In India, the Ministry of Communications and Information Technologies is the relevant governing body. At the 66th Session of the United Nations General Assembly, India proposed creation of a new UN Committee on Internet-Related Policies (CIRP). Though CIRP was accepted enthusiastically by many governments and civil society in developing countries, it also drew criticism for being too state-centric and relying on government control. Some of the strongest advocates of loose internet governance from the developing world came from India. The organization IT4Change is the torchbearer of this perspective. India has only recently made its concern for ICTs (Information and Communications Technologies) obvious on various world platforms. In July 2014, Indian Prime Minister Narendra Modi first mentioned cybersecurity in a speech in Brazil. “While cyberspace is a great source of opportunity, cybersecurity has become a major concern,” he declared. “BRICS countries should take the lead in preserving cyberspace as a common good.”
Among emerging economies, China and India are leaders in openness of ICT trade. Foreign investment in the sector is a crucial factor in ICT globalization worldwide. It is vital for both countries to attract foreign investment in the sector by laying a strong foundation for an amicable ICT environment. Construction of an open space for commitment and collaboration in ICT must be seriously considered. Instead of on selective development, focus must be placed on sustainable development for all BRICS member countries.
In September 2011, India, Brazil, and South Africa (IBSA) called for the creation of a new global body within the UN system to develop and establish international public policies for the internet. They recommended the establishment of an IBSA Internet Governance and Development Observatory, but the proposal was rejected.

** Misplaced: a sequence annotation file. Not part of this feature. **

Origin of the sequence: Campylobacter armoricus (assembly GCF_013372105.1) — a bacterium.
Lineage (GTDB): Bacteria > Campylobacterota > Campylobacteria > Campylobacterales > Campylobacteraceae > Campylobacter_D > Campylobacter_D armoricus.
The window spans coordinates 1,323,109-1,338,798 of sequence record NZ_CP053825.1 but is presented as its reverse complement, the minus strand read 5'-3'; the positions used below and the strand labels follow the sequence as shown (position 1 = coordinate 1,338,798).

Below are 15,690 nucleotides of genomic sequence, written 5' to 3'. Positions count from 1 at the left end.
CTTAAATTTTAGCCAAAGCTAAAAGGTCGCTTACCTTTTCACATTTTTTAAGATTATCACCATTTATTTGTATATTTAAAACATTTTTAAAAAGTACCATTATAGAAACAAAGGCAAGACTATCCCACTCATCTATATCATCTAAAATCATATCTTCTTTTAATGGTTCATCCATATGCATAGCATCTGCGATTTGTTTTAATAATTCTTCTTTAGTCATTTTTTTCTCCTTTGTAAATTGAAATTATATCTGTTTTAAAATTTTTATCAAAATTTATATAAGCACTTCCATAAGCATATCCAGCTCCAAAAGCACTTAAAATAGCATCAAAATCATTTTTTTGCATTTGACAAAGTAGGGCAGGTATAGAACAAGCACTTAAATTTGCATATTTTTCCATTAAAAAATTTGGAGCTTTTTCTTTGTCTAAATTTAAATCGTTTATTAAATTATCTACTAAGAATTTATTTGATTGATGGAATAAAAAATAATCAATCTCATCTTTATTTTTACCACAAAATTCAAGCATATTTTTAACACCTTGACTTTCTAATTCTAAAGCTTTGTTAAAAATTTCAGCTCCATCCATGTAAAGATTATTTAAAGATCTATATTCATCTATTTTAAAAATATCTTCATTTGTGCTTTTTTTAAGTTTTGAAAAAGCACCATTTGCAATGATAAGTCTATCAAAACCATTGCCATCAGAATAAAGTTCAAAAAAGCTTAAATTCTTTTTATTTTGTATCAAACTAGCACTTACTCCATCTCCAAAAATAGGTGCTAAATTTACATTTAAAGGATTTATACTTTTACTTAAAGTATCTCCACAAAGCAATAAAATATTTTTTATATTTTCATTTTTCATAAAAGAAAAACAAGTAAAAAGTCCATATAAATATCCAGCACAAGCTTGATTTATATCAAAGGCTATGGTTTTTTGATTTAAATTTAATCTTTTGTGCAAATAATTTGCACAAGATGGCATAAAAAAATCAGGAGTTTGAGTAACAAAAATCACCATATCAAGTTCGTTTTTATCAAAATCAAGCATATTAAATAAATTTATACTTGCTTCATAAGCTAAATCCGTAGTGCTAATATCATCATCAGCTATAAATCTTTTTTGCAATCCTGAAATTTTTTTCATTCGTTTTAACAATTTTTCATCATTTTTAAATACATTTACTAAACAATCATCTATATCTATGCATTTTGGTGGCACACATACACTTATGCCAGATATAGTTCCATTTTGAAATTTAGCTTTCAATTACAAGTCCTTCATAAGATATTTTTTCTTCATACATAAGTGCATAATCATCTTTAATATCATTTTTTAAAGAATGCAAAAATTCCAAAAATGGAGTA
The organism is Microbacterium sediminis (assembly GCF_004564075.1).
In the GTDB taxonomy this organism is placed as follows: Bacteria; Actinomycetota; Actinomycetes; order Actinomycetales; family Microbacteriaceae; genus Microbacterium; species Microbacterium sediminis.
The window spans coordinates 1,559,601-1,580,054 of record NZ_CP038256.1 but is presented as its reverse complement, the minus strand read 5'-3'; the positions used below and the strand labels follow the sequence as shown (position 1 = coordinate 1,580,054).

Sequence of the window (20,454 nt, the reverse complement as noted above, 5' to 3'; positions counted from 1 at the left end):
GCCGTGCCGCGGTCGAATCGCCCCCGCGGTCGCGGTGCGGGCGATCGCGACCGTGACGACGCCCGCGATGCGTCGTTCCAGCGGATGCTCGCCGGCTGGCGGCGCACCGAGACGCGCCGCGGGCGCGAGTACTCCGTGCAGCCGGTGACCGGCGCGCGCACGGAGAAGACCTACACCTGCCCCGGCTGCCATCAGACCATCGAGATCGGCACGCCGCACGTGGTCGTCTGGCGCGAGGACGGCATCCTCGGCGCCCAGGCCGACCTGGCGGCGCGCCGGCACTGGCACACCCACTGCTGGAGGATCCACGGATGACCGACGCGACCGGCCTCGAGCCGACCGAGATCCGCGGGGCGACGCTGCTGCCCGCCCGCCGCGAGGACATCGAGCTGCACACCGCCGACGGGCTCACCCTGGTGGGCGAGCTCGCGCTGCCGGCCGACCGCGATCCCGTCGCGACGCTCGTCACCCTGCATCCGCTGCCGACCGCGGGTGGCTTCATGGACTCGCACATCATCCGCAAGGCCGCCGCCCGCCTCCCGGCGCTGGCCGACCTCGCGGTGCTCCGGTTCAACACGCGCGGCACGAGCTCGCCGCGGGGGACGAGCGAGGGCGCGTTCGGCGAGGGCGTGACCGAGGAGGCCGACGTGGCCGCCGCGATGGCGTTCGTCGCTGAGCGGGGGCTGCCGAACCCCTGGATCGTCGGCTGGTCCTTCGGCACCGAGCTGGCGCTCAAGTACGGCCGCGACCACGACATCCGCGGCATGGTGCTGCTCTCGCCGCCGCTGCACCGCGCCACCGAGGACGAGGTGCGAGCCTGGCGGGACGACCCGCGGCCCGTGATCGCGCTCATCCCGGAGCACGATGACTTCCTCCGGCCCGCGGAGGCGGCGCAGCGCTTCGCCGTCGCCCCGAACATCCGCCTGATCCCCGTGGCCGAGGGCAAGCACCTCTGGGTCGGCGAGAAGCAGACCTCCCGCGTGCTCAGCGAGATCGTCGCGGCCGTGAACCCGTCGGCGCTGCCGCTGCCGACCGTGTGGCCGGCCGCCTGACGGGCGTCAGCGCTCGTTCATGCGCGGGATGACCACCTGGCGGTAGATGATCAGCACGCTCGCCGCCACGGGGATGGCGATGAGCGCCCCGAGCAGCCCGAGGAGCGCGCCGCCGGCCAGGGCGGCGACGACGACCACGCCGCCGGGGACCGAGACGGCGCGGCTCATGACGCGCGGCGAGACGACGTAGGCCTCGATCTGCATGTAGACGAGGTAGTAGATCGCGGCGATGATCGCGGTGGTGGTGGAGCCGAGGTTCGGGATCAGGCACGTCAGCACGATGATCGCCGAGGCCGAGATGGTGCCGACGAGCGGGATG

At the same time, China and Russia were developing the ‘International Code of Conduct Information Security,’ which proposed that the UN Secretary General regulate cyber norms and governance. Efforts to generate a consensus around it are still underway. Additionally, BRICS nations have historically been concerned by the United States’ monopoly over the internet and have often suggested that the United Nations play a larger role in the development of standards for cyberspace.
In an effort to realize and strengthen cooperation in the areas like the internet, the leaders of BRICS countries organized a BRICS Working Group on ICT cooperation. The immediate release of the 2015 Ufa Declaration after the seventh BRICS Summit in Russia speaks to the results: In the first ever meeting of BRICS ICT ministers, the ‘BRICS ICT Development Agenda and Action Plan’ was proposed – a live document to engage key stakeholders of BRICS members to continually produce concrete and time-sensitive results. The Declaration not only emphasized the developmental role of the ICTs, but also recognized its instrumental role in the transition to a global knowledge society.
The second meeting of BRICS Communication Ministers was held in India in 2016. The Goa Summit set six areas of cooperation between member countries: National Digital Agendas (Brazil, South Africa), B2B engagement (China, Brazil), R&D and Innovation (India, China, South Africa), Capacity Building (Russia, South Africa), E-Government including mobile applications (India, Russia) and International Engagement and Coordination. The meeting resolved to embrace a common platform in joint research, design, development, manufacturing and promotion of high tech products in ICTs.
Considering the strength and shortcomings of BRICS, the member countries must leverage their regional integration to the fullest: Russia in post-Soviet space, China in East Asia, India in South Asia, South Africa in the African Continent and Brazil in South America. India needs to play a pivotal role in the creation of a network of alliances that would be comprehensive and representative of all major regions.
With internet governance having shaped up to be one of the most pressing issues of our time, it is crucial that the BRICS nations give it adequate focus at Xiamen, and after. While the developed economies of the world are grappling to integrate, the largest developing economies are surging ahead with new initiatives to refurbish their regional integration. And BRICS is a key example of what can be achieved with a collaboration of the largest developing economies to give an impetus to their global alliances. According to Stephen Ezell, “countries can enhance their productivity in two ways: by replacing their industries with the more advanced ones or to use ICT to increase productivity across all sectors.” The latter is a “golden road” for emerging economies.
The author is a PhD Candidate at the Department of East Asian Studies, University of Delhi.